Firefighters, Mandatory COVID-19 Testing & the FLSA

This is the second of several posts dedicated to answering questions asked by attendees at the recent FLSA for Fire Departments live webinar. If you have questions like this, please consider attending the next live webinar in February 2021.

FLSA Question: We require mandatory weekly COVID tests for all of our firefighters. We pay off-duty firefighters four hours of overtime to come into the station every week to get tested. First, do we need to pay them four hours for what is really only a twenty-minute activity? Second, since it is related to public health, do we even have to pay them at all for this?

Answer: Very good question. I think that you would be surprised to realize how many wage and hour issues a seemingly straight-forward question like this one presents. Let’s break it down piece-by-piece.

First, the FLSA does not require paying an employee for any hours not actually worked. The FLSA simply requires that non-exempt [i.e., overtime eligible] employees be paid for all the time they are suffered or permitted to work. If an employee is working for twenty minutes, there is no FLSA requirement to pay that employee for more than twenty minutes. There could be a collective bargaining provision or even a state law that requires an employee receive a guaranteed minimum number of paid hours when that employee is called back into work, however there is no such requirement from the FLSA.

Similarly, the FLSA does not automatically require an employee receive overtime pay for returning to work after normally scheduled work hours. The FLSA requires non-exempt employees receive overtime for all hours worked over the maximum hours for each workweek or work period. There is no per se FLSA requirement for overtime pay for participating in the test after normal work hours. A collective bargaining agreement and/or city policy could mandate overtime pay for employees that work additional hours above and beyond their normal work schedule, however that is also not a requirement of the FLSA.

In order to even begin to answer the second half or your question, I need to make two basic assumptions. First, the firefighters that you reference are eligible to work. In other words, they are not out of work on a work-related disability or illness. Workers’ compensation law and other local laws would likely control that analysis. Second, these firefighters are not high-ranking officers that are overtime exempt. For example, staff chiefs or top-level administrators would likely not be eligible for FLSA overtime regardless of whether the time spent for a mandatory COVID test is actually compensable.

Ok, is the time spent by off-duty firefighters participating in mandatory COVID testing compensable? Unfortunately, neither the FLSA nor Department of Labor (DOL) regulations directly address whether off-duty compulsory medical testing must be compensated. However, as a general rule most courts and the DOL have viewed time spent by employees—at the direction and control of their employer—participating in mandatory medical examinations as compensable hours worked. Similarly, most courts have found that time spent by employees submitting to mandatory drug testing is also compensable work time.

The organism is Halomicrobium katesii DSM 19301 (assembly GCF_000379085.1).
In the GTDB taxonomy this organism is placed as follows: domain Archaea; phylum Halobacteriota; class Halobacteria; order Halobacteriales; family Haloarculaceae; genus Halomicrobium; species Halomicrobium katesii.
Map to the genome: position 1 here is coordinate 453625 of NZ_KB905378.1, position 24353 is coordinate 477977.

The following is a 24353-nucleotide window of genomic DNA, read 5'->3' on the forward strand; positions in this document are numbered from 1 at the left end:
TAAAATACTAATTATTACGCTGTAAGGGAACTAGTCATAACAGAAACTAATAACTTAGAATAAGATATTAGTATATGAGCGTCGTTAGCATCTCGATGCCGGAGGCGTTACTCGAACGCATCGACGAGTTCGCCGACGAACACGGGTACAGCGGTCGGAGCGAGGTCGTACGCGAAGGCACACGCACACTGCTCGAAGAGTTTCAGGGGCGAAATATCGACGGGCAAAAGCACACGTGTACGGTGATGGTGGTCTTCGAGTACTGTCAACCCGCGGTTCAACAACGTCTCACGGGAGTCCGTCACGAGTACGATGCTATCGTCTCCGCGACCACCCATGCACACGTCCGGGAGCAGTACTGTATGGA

The DOL has even issued two opinion letters that support this fact:

[W]henever an employer imposes special requirements or conditions that an employee must meet before commencing or continuing productive work, the time spent in fulfilling such special conditions is regarded as indispensable to the performance of the principal activity the employee is hired to perform. Included in this general category are required physical exams . . . 

DOL Wage and Hour Opinion Letter, Jan. 26, 1998

Time spent undergoing a physical examination is time during which the employee’s freedom of movement is restricted for the purpose of serving the employer and time during which the employee is subject to the employer’s discretion and control. It is immaterial whether the time spent in undergoing the required physical examination is during the employee’s normal working hours or during nonworking hours. The physical examination is an essential requirement of the job and thus primarily for the benefit of the employer. Therefore, it is our opinion that the time so spent must be counted as hours worked under the FLSA.

DOL Wage and Hour Opinion Letter, Oct. 7, 1997

While the DOL has remained silent on whether employer mandated COVID testing is compensable, based on the above opinion letters, it seems reasonable that the time spent by off-duty firefighters related to mandatory COVID testing should also be compensated. However, there is no FLSA requirement to pay the firefighters a minimum number of hours for returning to work to be tested, nor any FLSA requirement to automatically pay the firefighters overtime regardless of the number of hours worked in the work period. Very good question.

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